Jennifer L. Knox, Drunk by Noon, Bloof Books, 2007

Reviewed by JoAnna Novak

[Review Guidelines]

Jennifer L. Knox dissolves the prose poem. She neglects the pantoum and the rondel, but happily supplies almost sixty tenets. She’ll give you a monologue or a punchline, a peek into the dark side. She unleashes the loose sonnet straight away. "Yowl of the Obese Spaniel," the first poem in Drunk By Noon, is neither Petrarchan or Shakespearean in rhyme scheme, though the plight of this particular canine is lovingly considered with plenty of street-cred and, well, empathy. Knox’s speaker may be disguised as a waddling spaniel but do not be fooled: this speaker tells the truth, or, at least, declares the truth is out there, the truth can be told, the truth is nothing more than something to be revealed. The truth cannot be trusted, but the wiseacre speaker—sheesh, that’s another story.
     Knox challenges notions of who the speaker of a poem should be. Should this speaker say, for example, "eat the burrito / like you’re fucking it, Joel" (67)? Sure. The speaker slips into different affectations with ease. Sometimes rural, other times rhythmic, Knox sure-handedly sifts through colloquialisms and pop cultural reference points with such skill that I feel safe in saying that her speaker—while perhaps co-dependent, certainly racking up more rehab points than Robert Downey, Jr.—is a voice both savvy and saucy enough to defy gender and social standards all while maintaining eerily-precise diction.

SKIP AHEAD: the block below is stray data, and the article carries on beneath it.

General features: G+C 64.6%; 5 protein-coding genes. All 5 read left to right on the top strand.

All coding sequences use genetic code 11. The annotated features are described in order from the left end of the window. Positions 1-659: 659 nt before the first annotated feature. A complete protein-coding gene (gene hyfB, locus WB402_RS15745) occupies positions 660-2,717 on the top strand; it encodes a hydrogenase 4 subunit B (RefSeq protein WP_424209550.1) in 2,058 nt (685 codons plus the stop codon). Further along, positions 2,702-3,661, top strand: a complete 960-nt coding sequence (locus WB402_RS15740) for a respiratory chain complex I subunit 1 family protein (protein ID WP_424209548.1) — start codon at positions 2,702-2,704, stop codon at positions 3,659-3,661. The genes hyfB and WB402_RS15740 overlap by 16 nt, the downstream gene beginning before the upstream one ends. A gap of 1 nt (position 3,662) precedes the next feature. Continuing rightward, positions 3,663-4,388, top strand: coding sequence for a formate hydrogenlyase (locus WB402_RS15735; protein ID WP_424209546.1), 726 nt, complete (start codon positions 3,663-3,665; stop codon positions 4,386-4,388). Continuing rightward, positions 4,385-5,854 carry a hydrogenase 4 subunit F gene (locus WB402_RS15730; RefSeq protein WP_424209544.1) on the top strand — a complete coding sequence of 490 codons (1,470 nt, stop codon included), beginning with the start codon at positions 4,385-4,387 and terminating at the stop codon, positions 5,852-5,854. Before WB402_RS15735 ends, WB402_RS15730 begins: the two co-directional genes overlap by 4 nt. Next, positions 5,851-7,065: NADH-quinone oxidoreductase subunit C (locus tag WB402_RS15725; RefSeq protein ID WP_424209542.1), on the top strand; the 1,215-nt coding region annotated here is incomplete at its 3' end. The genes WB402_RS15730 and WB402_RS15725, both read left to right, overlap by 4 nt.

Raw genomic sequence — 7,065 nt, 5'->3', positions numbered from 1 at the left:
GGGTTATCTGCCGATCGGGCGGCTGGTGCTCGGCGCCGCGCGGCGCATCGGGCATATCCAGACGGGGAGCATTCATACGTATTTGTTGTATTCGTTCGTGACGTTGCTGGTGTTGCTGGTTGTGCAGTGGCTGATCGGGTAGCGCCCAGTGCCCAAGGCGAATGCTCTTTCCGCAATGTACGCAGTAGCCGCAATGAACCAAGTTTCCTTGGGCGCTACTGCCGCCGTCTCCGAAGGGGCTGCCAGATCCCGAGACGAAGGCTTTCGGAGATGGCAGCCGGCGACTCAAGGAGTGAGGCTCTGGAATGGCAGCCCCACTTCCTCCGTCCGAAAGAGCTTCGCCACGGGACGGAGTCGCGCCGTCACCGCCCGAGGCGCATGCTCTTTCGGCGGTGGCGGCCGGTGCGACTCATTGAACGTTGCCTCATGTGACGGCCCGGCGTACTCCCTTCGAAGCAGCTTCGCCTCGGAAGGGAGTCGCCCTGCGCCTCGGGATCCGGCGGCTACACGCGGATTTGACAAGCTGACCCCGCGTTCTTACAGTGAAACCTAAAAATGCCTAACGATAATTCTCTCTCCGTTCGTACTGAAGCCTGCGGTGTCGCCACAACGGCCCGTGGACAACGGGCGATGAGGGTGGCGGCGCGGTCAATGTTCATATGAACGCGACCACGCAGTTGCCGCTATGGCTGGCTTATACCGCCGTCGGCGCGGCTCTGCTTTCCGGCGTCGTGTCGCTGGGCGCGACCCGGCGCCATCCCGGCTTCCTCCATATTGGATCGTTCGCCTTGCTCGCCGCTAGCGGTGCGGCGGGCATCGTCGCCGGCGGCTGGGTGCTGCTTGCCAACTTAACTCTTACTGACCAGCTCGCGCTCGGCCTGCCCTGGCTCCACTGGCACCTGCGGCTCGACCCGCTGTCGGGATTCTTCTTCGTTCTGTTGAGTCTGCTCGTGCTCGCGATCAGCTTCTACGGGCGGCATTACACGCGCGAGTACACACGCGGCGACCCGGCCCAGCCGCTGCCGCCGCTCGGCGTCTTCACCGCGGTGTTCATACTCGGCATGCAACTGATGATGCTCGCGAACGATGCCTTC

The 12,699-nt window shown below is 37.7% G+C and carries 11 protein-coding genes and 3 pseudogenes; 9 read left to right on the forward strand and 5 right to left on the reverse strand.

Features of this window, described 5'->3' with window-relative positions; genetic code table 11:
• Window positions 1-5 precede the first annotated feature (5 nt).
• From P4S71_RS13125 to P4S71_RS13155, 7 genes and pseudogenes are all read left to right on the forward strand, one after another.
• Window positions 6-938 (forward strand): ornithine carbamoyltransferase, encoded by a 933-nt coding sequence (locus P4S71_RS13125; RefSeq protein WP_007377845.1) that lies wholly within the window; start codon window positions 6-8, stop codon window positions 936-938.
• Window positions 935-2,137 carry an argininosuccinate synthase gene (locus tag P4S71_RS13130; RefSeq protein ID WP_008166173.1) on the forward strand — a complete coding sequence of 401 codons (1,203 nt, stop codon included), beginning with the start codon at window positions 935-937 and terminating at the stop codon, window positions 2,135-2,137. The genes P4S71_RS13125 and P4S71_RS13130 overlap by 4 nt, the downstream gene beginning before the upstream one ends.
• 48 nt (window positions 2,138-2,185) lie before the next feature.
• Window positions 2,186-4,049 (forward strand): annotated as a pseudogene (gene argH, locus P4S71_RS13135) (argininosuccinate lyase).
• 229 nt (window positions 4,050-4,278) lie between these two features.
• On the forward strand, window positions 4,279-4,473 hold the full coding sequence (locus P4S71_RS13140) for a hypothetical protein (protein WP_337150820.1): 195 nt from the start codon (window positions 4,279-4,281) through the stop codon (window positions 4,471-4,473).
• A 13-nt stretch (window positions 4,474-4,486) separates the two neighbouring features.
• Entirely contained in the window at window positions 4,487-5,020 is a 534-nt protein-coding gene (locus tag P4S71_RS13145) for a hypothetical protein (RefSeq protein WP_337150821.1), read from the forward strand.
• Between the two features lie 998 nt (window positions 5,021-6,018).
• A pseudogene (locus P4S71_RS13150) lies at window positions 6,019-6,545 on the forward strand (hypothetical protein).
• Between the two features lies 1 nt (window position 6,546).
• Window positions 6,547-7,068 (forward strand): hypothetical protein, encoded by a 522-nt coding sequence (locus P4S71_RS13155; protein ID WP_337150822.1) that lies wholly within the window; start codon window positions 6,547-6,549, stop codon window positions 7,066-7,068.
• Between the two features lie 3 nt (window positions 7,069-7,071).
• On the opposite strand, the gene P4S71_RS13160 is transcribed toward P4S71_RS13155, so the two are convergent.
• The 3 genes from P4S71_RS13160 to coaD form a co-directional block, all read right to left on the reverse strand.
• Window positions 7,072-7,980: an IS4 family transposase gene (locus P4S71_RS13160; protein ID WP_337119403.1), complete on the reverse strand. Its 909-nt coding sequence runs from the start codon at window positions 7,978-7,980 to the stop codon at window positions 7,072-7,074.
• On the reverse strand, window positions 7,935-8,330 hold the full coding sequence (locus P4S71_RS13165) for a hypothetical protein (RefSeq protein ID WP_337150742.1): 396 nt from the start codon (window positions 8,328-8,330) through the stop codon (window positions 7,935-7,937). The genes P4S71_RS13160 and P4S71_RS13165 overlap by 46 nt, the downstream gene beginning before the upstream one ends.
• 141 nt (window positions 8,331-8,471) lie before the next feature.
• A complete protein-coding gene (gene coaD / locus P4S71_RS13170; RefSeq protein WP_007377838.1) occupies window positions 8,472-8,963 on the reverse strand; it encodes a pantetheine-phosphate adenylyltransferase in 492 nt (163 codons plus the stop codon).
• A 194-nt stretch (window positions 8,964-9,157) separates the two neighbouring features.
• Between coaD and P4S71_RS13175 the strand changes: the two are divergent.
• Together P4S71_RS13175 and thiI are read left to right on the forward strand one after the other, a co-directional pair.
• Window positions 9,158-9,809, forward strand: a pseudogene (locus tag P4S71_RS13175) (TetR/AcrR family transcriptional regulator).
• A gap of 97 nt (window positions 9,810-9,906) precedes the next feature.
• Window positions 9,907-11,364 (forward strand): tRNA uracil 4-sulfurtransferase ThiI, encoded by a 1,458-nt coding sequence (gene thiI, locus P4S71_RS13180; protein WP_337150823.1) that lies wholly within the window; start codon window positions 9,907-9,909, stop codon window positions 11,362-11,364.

The title phrase, "drunk by noon," appears with a bit more context as an epigraph to the third and final section. It comes from a song by the Handsome Family, an alternative-duo bending the boundaries of art—are they musicians, painters, writers? Regardless, the phrase seems to be employed by Knox as an unspoken mantra for this speaker, so interested in identifying him/herself as a degenerate that the dark moments don’t seem quite so heavy. It does not seem insignificant that in, "So Sweet Our Teeth Ache," the speaker longs to be incapacitated. Knox plays with our slang and deconstructs our pop-cultural wastedness. "Incapacitated" may be understood to mean inebriated; it also, quite literally, suggests a violent death. No, she’s not the schoolmarm wagging a finger. She’s the bad girl, admittedly doing the bad thing, while tucking away with Proust at night. This is a speaker amorphous and aware, alternately longing for daiquiris and observing a chandelier-store: "up to its roof in tumbleweeds that sliced the sun- / light inside to beige lace" (22).
     Jennifer L. Knox has suggested that the ideal reader of her work is "a man, dressed like a woman, is over 40 but wider than a mile, 9 feet tall, all that, is a Camaro owner ... happily answers all telephone surveys" (24). These are large shoes to fill (and most likely Timberlands or vintage Air Jordans), but I would happily give it a shot. I’ve conducted telephone surveys and I wear designer jeans with back pocket stitching that would flatter even the most sylphic man’s ass. Whether or not your favorite books include "Dennis Hopper in Blue Velvet," you, too, can be the ideal reader for Knox. Though she loves to taunt the staunch literary type with references to Andy and Barney, Pimp My Ride, and Wango Tango, her poems revel not only in the affirmation that American pop culture is substantive enough, thank you very much, but, that, even within the realm of the bull rider "hot blood" lurks beneath the surface.